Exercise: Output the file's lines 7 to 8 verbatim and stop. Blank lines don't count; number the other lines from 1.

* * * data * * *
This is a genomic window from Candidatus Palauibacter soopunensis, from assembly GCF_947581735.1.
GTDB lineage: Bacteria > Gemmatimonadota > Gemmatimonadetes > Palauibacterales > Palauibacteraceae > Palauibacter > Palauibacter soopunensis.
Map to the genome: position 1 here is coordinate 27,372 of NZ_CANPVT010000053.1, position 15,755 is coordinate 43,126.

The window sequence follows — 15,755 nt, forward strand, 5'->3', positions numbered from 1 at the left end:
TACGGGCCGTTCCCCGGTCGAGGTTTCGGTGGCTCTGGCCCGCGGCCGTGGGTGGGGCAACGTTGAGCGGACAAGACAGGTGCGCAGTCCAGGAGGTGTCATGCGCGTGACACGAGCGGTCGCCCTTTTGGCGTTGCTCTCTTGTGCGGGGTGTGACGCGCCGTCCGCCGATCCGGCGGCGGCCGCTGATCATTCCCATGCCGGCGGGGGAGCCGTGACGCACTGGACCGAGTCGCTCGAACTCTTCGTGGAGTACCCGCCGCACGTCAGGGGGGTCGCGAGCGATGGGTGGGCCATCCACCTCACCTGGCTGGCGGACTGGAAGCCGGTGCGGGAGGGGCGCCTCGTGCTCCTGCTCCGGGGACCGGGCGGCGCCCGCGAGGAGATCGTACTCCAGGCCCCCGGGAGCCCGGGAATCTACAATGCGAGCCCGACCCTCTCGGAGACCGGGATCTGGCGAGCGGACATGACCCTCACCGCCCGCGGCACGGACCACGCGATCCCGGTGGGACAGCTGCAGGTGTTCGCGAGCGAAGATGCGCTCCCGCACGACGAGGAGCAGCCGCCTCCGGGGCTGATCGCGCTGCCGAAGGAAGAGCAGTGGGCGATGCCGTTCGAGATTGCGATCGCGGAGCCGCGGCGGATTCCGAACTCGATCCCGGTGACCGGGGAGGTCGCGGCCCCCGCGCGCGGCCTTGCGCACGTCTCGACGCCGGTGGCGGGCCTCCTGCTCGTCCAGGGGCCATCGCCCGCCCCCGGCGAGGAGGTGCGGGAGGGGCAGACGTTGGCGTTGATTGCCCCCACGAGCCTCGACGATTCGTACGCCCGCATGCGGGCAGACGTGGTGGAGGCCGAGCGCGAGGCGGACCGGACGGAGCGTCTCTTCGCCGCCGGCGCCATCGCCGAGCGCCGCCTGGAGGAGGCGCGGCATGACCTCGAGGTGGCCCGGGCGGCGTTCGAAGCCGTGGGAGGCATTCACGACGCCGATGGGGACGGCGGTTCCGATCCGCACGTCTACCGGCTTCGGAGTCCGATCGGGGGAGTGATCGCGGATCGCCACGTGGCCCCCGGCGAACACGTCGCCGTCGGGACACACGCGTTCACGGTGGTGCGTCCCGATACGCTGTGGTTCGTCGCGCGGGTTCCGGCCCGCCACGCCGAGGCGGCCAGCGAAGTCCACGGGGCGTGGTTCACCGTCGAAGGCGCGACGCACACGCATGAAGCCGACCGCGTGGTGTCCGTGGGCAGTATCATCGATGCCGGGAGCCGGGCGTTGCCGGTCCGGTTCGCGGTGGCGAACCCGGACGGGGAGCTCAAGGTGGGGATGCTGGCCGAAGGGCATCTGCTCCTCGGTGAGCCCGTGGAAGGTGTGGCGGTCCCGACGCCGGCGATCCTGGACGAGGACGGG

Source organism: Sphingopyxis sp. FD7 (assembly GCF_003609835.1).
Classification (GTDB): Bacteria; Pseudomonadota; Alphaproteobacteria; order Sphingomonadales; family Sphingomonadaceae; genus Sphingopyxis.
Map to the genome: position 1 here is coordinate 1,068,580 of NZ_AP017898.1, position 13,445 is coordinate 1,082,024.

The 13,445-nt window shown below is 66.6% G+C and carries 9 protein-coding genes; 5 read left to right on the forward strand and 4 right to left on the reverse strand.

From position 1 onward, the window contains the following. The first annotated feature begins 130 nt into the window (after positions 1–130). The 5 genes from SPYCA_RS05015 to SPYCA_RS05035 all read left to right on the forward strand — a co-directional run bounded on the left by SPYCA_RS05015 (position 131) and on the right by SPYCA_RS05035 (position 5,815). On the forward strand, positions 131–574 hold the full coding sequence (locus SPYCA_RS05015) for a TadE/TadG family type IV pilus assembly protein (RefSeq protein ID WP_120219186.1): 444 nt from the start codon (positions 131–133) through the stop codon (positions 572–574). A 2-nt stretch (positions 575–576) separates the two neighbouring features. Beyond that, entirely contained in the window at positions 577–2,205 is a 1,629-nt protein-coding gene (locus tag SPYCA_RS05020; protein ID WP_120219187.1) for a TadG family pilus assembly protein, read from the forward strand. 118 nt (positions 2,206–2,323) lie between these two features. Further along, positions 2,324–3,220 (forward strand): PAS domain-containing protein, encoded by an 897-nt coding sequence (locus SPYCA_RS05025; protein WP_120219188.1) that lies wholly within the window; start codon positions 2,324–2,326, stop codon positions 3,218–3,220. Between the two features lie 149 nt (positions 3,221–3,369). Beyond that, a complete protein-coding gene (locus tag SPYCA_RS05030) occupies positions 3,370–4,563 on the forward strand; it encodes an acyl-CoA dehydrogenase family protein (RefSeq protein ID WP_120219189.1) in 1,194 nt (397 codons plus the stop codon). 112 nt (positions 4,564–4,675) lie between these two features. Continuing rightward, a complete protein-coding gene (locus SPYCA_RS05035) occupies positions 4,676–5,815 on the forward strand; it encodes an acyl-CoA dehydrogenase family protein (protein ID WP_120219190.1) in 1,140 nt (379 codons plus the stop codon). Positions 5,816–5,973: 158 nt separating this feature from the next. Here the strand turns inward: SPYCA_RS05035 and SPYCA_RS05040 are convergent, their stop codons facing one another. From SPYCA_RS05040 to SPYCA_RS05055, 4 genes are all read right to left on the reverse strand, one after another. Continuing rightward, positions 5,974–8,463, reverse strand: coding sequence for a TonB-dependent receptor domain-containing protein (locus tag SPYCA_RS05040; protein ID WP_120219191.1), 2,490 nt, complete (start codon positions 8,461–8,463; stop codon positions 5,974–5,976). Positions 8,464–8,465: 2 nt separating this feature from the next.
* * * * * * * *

Classification (GTDB): Bacteria; Pseudomonadota; Alphaproteobacteria; order Sphingomonadales; family Sphingomonadaceae; genus Sphingopyxis.
Map to the genome: position 1 here is coordinate 1,068,580 of NZ_AP017898.1, position 13,445 is coordinate 1,082,024.